The year 2013 marks the 30th anniversary of Moschino. The weight of history is strong behind the brand, but so is the need to keep refreshing, so Rossella Jardini and her band took their show to Shanghai, opting out of Milan fashion week. "We looked back, but it's important to look forward as well," said Bill Shapiro, Jardini's menswear lieutenant.

The show included the new collection as well as a selection of looks from the Moschino archive, worn by a cast of entirely Asian models. If the land-grab aspirations of such a move are fairly blatant, well, subtlety has never been Moschino's strong suit. It's hardly news that Asia is an important market for fashion—it may quickly become the important market. And the fearlessness many Asian customers bring to their own styling, especially where menswear is concerned, make it a natural fit for Moschino's antic wackiness. "They're more courageous," said Jardini.

The collection paid homage—in some cases, maybe too much homage—to the works of its namesake. Shapiro and Jardini created patchworks of old Moschino prints, which were eye straining even for those accustomed to the Moschino glare; Franco himself had once done cloud prints, so his inheritors took it a step further to turn clouds into storm. They were on surer footing where the influence was more measured, as in the survival jackets, similar to those the brand once produced but now fitted for iPhone accessories as well. Its teddy-bear iPhone cases could be mega-hits. Who could be stormy about such a possibility as that?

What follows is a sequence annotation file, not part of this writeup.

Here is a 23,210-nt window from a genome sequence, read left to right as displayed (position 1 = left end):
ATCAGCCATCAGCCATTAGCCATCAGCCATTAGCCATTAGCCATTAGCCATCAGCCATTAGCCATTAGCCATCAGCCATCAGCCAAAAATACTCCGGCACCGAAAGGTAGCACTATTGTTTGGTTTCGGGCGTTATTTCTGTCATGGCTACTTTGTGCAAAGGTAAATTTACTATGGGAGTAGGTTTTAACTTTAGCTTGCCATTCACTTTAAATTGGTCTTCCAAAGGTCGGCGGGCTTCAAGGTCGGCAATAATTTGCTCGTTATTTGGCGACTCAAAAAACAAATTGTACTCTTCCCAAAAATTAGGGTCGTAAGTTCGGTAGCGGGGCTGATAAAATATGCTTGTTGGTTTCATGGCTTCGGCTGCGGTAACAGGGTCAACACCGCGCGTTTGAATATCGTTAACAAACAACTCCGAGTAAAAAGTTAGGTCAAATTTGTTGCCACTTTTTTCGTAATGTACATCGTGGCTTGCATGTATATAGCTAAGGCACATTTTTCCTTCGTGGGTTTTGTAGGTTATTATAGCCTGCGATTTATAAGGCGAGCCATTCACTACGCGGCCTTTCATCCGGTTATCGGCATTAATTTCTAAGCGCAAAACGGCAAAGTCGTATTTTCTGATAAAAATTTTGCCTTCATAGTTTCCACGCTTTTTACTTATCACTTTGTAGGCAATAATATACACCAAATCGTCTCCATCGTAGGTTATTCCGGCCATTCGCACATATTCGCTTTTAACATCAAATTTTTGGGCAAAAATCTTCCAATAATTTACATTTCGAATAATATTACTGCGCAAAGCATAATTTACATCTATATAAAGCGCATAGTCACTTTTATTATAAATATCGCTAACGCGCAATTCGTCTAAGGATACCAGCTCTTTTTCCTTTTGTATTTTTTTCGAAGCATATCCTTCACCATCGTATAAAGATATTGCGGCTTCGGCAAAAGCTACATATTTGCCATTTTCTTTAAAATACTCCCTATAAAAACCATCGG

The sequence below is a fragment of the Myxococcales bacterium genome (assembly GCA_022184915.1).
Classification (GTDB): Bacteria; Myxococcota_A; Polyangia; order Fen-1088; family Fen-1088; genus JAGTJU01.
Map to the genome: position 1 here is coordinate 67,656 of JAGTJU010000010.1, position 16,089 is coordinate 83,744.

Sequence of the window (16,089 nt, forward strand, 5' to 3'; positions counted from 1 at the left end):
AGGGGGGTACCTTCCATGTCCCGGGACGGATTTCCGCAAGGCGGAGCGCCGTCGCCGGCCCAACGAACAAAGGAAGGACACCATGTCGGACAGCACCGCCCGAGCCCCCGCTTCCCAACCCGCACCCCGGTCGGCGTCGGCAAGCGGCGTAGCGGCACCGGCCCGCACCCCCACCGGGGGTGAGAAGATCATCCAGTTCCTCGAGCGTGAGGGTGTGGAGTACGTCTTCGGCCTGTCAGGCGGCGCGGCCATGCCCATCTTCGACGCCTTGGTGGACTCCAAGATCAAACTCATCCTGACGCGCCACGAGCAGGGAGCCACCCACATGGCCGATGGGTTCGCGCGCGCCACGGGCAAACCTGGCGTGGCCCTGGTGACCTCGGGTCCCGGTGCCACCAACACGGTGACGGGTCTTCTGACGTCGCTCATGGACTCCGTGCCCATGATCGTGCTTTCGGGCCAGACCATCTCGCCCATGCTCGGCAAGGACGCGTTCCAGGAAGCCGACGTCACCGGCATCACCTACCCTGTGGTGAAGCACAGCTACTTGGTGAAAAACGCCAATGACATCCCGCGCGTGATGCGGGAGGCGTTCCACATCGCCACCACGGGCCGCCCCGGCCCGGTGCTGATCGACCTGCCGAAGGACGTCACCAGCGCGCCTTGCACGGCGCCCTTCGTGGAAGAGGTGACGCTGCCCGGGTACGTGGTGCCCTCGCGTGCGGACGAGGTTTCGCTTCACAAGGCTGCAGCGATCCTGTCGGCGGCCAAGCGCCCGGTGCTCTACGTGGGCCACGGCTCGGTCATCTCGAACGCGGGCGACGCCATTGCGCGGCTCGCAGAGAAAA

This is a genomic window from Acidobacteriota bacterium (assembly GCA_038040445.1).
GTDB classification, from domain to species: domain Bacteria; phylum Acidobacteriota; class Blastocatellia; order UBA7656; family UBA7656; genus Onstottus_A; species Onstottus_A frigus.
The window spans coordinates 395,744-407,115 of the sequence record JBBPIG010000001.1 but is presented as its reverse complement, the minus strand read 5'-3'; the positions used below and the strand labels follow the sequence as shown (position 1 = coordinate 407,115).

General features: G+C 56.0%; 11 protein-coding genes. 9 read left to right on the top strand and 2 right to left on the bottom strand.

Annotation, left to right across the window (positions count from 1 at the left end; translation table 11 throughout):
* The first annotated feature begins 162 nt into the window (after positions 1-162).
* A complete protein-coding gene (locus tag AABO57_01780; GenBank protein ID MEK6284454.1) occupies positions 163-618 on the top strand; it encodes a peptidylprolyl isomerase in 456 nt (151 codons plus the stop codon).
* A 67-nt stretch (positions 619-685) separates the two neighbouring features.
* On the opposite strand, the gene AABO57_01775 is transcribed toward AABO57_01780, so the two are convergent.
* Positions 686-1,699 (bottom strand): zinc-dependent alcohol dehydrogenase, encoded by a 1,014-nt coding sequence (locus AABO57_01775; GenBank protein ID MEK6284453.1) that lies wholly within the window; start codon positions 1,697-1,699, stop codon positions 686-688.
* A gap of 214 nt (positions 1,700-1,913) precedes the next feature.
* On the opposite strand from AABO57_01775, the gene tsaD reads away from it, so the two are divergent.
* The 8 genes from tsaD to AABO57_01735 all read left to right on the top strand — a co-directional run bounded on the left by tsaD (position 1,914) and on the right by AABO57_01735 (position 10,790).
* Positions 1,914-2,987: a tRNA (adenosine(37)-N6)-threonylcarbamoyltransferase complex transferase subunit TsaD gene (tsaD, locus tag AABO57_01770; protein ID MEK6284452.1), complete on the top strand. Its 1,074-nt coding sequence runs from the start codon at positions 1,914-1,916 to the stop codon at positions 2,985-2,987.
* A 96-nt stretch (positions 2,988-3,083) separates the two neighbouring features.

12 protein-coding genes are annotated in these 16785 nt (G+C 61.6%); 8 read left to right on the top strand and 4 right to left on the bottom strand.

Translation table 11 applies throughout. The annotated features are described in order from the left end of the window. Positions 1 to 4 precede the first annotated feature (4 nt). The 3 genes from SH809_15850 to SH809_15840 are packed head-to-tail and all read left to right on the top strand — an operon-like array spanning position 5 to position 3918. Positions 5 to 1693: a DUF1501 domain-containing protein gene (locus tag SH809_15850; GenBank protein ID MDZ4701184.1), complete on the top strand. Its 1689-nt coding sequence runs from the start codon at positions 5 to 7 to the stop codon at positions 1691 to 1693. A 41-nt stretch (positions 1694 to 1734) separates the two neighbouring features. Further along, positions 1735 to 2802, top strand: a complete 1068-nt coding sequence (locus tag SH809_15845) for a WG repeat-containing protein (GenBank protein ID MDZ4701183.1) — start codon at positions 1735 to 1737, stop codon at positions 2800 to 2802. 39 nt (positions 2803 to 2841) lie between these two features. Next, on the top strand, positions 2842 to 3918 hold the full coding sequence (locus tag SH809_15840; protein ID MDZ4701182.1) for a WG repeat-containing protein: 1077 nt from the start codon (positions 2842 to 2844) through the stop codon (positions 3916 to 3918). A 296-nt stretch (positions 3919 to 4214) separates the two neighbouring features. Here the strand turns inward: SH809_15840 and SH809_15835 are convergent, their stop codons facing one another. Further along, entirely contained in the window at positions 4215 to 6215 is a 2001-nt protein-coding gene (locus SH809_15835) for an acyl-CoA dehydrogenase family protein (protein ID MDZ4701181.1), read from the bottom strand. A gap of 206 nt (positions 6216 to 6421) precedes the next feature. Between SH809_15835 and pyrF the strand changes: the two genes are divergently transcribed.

The show closed with an eveningwear section of silk-tie jacquards in red, the Chinese color of luck. The label, already three stores strong in Shanghai, will have 42 across China by the end of 2014. So fortune may still favor the brave, even if this collection wasn't Moschino at its strongest.